A grid is used with the social network map to record responses to supportive and non-supportive functions of network relationships, for example, which network provided what type of support, what relationships were reciprocal, and what relationships were conflicted. Their view is that the network grid (Figure 3) is specific about network functions and the fact that relevant information about the target population can be directly collected.
Morris (2003:1) states that a social network map is useful for people who experience special circumstances such as serious illness, disability, divorce or job loss. The person would make a list of needs and break them into categories that are meaningful to that person, focusing on instrumental, expressive and emotional needs as well as concrete practical tasks. A person then identifies the people who have helped with each of these needs and those one could ask for assistance with each need. One would then see if there are any holes (needs going unmet). It is important to then consider why this is happening. A pattern should be identified. It is also important to note the ways a person reciprocates by meeting the needs of the people in the social network.
The social network map and the grid are useful tools that could be used to get information to understand how binge drinking affects family members, work environment or friends. Tracy and Martin (2007:81) state that given the social nature of substance abuse, assessment of social networks is helpful in understanding addictions. This view was expressed in their study to document the role of children in the social networks of women in substance abuse treatment. Their argument is that there is an association between substance use patterns and women's relationships with significant others. Reference is made to the study by O'Dell, Turner and Weaver (1998) that found that drug-misusing women had very small social networks and received minimal support for sobriety from partners and parents.
An assumption is made that the binge drinker as a family member, a worker, a friend has connections with other systems and they do affect one another as they are interrelated and interdependent. There are interactions and transactions that take place among actors. Whittaker and Garbarino (1983:9) refer to this as the ecological niche of an individual and his or her immediate environment, and both affect and respond to each other. They further states that the individual's environment is multifaceted and multileveled.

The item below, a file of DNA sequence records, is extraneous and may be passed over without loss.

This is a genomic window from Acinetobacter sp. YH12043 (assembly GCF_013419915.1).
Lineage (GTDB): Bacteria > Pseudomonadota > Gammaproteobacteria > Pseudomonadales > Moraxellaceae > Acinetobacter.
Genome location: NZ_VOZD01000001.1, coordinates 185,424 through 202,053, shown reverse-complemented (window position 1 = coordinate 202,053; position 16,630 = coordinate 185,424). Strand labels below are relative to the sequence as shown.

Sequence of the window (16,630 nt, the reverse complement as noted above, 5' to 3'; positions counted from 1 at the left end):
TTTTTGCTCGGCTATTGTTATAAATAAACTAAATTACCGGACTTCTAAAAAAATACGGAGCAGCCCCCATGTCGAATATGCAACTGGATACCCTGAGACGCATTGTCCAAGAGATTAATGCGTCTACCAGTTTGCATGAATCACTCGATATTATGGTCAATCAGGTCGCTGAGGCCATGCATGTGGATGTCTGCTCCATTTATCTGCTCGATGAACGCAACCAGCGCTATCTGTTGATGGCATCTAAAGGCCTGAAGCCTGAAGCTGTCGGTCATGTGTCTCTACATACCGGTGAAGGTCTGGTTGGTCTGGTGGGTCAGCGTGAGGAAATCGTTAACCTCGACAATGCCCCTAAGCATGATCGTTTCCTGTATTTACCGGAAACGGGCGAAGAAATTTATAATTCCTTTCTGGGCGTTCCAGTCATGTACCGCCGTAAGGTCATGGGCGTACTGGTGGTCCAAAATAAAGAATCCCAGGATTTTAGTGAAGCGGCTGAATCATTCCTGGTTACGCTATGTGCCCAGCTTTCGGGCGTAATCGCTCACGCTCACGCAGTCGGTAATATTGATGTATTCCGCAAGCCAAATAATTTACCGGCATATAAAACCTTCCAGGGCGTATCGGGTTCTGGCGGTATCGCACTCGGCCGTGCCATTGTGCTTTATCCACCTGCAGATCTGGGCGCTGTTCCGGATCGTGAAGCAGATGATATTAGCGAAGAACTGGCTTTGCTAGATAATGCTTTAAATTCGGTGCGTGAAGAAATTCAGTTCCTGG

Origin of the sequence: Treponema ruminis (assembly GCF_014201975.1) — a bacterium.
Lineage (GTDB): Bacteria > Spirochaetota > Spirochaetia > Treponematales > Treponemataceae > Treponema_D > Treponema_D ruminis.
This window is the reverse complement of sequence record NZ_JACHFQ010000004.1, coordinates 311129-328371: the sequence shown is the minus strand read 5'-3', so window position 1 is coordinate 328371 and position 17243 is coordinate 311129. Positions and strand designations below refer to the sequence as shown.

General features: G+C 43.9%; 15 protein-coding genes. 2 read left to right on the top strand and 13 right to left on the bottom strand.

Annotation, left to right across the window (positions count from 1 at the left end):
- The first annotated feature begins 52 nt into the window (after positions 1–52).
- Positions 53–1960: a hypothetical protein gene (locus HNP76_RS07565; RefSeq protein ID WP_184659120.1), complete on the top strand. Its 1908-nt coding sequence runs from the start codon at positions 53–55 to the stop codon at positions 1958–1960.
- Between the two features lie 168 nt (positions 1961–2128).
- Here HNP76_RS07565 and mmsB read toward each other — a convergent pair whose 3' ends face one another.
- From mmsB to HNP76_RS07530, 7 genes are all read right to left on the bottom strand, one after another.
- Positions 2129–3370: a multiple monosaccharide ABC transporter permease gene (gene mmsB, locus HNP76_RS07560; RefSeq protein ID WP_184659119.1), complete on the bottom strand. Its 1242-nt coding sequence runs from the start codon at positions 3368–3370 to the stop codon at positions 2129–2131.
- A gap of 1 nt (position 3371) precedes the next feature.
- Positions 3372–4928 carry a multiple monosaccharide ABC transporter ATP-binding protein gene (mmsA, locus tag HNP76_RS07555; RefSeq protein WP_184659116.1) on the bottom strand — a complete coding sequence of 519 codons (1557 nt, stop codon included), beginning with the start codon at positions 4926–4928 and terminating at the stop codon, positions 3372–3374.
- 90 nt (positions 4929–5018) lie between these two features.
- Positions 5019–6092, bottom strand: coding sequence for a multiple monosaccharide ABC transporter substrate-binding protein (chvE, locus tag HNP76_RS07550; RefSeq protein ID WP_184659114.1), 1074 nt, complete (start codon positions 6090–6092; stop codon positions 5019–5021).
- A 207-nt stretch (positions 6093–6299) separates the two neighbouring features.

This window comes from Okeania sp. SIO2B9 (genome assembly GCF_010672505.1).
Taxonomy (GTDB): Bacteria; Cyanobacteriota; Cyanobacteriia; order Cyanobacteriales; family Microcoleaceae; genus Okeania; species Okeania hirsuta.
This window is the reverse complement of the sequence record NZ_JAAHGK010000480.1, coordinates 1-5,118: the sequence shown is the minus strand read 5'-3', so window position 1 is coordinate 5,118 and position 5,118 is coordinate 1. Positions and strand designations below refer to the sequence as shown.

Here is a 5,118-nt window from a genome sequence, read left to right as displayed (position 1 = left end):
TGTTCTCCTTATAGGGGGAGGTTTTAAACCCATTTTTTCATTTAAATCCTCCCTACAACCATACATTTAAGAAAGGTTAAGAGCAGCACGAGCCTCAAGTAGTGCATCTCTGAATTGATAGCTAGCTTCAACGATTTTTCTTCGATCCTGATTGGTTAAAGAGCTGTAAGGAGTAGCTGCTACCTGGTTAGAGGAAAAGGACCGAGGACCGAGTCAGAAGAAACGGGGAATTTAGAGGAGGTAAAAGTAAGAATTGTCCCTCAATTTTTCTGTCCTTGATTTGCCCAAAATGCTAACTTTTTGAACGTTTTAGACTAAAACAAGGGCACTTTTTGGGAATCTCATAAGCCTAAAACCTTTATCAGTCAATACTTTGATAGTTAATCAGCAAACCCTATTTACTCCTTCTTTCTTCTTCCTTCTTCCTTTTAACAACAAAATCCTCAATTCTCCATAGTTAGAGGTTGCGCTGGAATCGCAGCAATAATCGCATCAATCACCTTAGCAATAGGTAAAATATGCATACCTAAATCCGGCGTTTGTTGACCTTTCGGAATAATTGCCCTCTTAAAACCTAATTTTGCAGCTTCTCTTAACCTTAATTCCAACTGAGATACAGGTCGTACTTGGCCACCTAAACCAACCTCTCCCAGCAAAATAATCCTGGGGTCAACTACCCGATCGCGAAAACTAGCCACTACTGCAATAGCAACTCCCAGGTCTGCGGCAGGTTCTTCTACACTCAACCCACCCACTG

DISCUSSION AND CONCLUSION
The concepts "social support" and "social network" are useful to understand the supportive environment of the binge drinker. In order to further understand the concepts of social support, social support networks and social support network analysis in relation to binge drinking, three supporting theoretical frameworks have been discussed to highlight the person-in-environment paradigm, social functioning and reality as described by participants.
Social support networks play an important role in the lives of individuals and others in their immediate environment. Wechsler and Nelson (2001:288) state that binge drinking is a good indicator of the problems binge drinkers produce for those around them. Failure to receive material or emotional support could lead to negative social or economic effects, especially if a binge drinker does not perform a role as expected. Role theory illustrates the importance of role performance and how it enhances a balance of a system, which could lead to cohesion that also promotes expression of their views because they are involved. It is a given, then, that for a system to be balanced, roles have to be performed, needs have to be satisfied and high-quality relationships should be maintained. This is possible if social support is provided by all actors.
In order to enhance the social functioning of drinkers and their networks, social workers and other role players should perform a thorough social network analysis to understand the situation that informs the intervention.